Woman Townend, Christine

Animal rights campaigner and Environmentalist

Written by Judy Lambert (edited from blogs prepared by Jane Elix), Australian National University

Christine Townend was born in Melbourne in 1944 and moved to Sydney with her family when she was eight. She left university after two years of teacher training, having only enjoyed the English subjects, but later completed a BA Hons in Politics and Philosophy. Married at 21, Christine spent her early adult life being a home-maker and mother to her two sons. It was at this time that she started writing novels. Two special purpose literary travel grants received in her 30s saw Christine go to India, where she was greatly influenced by a spiritual leader - a 'wise and beautiful woman' - who persuaded her of the importance of giving service to the world.

After her return to Australia, Christine's involvement in the Colong Foundation for Wilderness saw Milo Dunphy offer her a space in which to establish Animal Liberation as an organisation that addressed the rights of animals. Her 'passion and outrage' at the plight of animals raised in 'factory farms' saw Christine commit fulltime to that cause. Christine was the leader of Animal Liberation from its foundation in 1976 until 1990.

In 1990 Christine was at a World Society for the Protection of Animals conference in France, when she met a woman who persuaded her to visit a 'Help the Suffering' animal shelter in Jaipur, India. Christine was quickly offered the position of Managing Trustee, responsible for the shelter's day-to-day operations. Christine and her husband Jeremy sold their family home and went to India where they lived on a small monthly income. The shelter attracted funding from international donors and new programs and new shelters were established during the 17 years that Christine and Jeremy spent in India. Staff numbers grew from five to 40 and the organisation's ambit spread from dogs to a diversity of animals, including elephants. This was intense and demanding work, with Christine taking overall responsibility for the many aspects of operations.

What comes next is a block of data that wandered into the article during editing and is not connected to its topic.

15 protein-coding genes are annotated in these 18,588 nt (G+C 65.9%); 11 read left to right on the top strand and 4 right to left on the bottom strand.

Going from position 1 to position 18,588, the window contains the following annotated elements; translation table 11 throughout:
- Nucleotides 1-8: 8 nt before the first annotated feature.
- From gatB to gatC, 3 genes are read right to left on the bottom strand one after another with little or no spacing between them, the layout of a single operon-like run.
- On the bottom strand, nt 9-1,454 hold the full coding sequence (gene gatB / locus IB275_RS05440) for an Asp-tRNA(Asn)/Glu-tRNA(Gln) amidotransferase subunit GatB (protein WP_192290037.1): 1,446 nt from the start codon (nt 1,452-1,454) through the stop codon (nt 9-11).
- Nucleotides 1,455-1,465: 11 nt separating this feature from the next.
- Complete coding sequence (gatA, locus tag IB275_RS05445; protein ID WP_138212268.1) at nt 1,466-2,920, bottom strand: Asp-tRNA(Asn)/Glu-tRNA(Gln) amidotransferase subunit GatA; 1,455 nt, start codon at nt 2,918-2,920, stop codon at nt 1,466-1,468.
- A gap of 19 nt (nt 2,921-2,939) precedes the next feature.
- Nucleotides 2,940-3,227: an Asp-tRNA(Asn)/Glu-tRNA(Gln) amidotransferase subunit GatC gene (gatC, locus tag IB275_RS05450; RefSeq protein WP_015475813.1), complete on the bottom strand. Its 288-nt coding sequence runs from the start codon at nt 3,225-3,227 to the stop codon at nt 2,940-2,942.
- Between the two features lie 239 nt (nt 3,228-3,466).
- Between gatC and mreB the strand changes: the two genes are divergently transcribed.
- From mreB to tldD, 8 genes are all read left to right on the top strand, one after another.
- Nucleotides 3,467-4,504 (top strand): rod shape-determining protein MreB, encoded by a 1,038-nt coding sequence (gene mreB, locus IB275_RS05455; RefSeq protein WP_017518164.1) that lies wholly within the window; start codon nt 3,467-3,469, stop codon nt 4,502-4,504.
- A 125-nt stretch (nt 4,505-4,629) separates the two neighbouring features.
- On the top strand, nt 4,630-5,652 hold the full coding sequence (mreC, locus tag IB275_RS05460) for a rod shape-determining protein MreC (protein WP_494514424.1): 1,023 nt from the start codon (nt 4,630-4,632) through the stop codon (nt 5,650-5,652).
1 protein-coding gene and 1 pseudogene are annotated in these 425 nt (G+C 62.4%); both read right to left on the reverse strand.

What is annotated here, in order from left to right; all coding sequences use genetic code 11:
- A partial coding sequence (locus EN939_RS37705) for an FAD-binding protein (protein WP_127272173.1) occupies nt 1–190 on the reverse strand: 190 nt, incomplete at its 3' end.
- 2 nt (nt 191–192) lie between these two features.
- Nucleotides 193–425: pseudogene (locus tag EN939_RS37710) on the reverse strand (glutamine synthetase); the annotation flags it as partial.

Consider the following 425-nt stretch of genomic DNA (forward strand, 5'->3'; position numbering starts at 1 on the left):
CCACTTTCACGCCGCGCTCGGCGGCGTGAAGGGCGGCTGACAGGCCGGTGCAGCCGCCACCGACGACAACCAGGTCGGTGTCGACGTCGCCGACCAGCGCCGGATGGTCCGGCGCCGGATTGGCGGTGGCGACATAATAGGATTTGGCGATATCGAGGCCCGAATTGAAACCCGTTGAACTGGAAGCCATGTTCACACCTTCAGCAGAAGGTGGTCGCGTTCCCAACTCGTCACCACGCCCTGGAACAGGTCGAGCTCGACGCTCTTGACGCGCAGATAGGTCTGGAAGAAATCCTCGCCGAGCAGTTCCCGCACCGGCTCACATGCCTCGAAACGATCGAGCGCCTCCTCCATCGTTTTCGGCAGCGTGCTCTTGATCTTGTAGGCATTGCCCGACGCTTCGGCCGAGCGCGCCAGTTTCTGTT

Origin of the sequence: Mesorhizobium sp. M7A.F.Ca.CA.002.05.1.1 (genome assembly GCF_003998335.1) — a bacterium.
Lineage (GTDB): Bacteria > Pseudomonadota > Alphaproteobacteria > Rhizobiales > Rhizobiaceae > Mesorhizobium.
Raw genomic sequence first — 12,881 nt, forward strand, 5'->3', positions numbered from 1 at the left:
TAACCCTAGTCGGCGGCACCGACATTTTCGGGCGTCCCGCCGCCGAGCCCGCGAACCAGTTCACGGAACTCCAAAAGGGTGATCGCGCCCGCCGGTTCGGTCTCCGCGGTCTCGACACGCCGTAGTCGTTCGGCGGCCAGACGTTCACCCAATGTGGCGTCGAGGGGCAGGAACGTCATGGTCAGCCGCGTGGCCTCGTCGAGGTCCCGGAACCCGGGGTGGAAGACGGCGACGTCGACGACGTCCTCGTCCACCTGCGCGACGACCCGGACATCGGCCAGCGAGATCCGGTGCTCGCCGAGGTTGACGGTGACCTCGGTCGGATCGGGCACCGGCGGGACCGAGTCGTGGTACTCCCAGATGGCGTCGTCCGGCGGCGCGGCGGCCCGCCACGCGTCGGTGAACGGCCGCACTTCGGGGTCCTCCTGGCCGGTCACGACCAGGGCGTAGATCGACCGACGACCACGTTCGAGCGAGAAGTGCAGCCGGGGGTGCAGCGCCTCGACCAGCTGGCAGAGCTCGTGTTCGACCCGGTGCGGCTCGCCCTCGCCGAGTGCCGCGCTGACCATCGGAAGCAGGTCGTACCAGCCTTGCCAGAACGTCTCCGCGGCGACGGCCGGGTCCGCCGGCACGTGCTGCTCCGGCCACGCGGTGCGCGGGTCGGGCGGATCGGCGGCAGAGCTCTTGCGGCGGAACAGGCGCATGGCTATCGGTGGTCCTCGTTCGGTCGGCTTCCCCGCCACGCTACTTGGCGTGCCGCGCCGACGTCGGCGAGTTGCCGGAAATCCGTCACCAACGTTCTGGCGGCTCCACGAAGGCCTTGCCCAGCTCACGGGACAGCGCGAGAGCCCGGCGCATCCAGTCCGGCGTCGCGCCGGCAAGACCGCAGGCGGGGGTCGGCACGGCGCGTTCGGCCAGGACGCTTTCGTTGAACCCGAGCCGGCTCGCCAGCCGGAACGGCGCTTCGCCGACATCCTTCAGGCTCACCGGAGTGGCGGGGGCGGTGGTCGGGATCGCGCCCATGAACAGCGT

Although this involved a very different type of leadership compared with her Australian experience, the consensus ways of working Christine had learned at Animal Liberation helped her build a sense of 'family' and relationship among staff in India. On the advice of another spiritual leader, Christine resigned from her position in India in 2007 as she felt herself starting to burn out, overwhelmed by the human and animal suffering. Back in Australia, Christine and Jeremy are still involved in support for shelters in Darjeeling and Kalimpong and they visit India once a year. Christine is also taking time out to write and to paint, and is involved in a think-tank on kangaroos.

Published Resources


  • Little, John, Christine's Ark, Pan Macmillan, Sydney, New South Wales, 2006. Details

Online Resources